When it comes to innovation, many organizations seek the big, sexy, paradigm-shattering new idea. But smaller innovations can be just as important as the market-disrupting kind — maybe even better. Here are seven reasons why, and five examples of small initiatives that can be hugely powerful.
The ability to recruit and retain a motivated, competitive workforce can make or break a business. And it’s difficult no matter the economic conditions. Recession? Uncertainty kills productivity. Boom times? Watch as talented workers walk for better offers. Can predictive analytics help?
Organizations that want to innovate and stay ahead of the competition must balance discipline with agility, broaden the strategic role of project managers, and teach change management skills, according to a new report that identifies the key project management trends for 2016.
Team innovation can be greatly influenced by conflict (either productive or destructive), experiential diversity, a sense of empowerment, and organizational boundaries. An Agile approach can help, though there are pros and cons to consider. Spotify offers a real-world example of how it works.
Smart organizations will continue to become flatter and leaner, while embracing design thinking, big data and enterprisewide agility, according to a new report that identifies the most important strategy execution trends for 2016.
What does innovation mean to your organization? How do you assess ideas and separate the “wow” from the “not now”? Here are three questions that leaders should ask when evaluating which innovative initiatives can generate real value — and which are just noise.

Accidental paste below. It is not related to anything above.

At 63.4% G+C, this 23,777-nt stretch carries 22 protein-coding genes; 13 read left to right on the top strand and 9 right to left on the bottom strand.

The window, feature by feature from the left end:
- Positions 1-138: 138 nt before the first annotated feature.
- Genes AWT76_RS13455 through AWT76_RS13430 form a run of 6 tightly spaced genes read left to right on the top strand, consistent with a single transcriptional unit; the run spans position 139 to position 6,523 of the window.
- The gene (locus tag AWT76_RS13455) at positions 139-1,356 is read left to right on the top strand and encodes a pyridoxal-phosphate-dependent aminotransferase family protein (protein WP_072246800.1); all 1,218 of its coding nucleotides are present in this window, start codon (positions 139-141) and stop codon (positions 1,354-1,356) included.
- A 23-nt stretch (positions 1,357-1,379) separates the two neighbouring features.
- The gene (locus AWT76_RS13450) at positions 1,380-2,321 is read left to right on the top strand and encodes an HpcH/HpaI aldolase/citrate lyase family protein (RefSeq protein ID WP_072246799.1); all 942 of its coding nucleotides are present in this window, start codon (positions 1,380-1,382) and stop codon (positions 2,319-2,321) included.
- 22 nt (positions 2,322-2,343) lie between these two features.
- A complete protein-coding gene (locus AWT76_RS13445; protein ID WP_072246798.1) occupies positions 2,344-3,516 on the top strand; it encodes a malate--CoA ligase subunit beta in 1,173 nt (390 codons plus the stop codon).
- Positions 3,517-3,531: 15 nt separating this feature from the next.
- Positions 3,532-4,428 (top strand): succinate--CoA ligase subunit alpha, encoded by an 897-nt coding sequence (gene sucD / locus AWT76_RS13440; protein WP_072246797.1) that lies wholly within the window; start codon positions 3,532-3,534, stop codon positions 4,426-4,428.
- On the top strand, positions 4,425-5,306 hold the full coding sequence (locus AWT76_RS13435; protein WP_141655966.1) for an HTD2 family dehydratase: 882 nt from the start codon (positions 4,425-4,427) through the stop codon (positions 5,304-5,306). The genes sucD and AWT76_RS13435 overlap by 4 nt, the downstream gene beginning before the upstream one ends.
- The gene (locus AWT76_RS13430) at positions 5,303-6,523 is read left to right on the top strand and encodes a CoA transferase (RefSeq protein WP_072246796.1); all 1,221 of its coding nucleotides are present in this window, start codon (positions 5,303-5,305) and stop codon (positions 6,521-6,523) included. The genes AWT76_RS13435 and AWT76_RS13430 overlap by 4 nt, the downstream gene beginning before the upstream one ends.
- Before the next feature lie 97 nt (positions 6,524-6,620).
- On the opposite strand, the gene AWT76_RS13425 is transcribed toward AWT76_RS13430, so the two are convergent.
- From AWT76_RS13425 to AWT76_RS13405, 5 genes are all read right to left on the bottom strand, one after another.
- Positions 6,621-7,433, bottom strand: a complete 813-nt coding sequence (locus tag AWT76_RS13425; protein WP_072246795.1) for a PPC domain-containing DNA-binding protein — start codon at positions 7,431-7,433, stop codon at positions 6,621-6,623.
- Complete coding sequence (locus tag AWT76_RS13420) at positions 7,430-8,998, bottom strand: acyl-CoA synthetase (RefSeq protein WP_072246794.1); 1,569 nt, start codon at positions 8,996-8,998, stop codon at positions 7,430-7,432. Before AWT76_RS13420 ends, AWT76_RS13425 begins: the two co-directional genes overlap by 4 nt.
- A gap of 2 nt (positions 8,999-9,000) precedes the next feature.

Typical workforce engagement initiatives focus on unlocking discretionary effort but fail to inspire. The result, too often, is dedicated but exhausted teams. To unlock value creation and innovation, we need to better manage people’s energy, and it starts with making conversation part of the organizational fabric.
Organizations that seek transformation and innovation go beyond top-down, analytical methods and incorporate the lessons of design thinking, humanistic management and systems theory. Here are seven principles that can dramatically improve how your organization develops products, services and processes.
Transformation consultant Kathryn Kuhn of Rally discusses her presentation at Agile 2015, which explored the concept of human-centered solutions using design thinking to solve Agile’s thorniest problems, from coordinating “feral” teams to communicating with unhappy customers. [27 min.]
Problems emerge when a company tries to create products for external customers using processes meant for internal technology development. Here’s an explanation of the vast differences between the IT and product organization models, from mindset to metrics.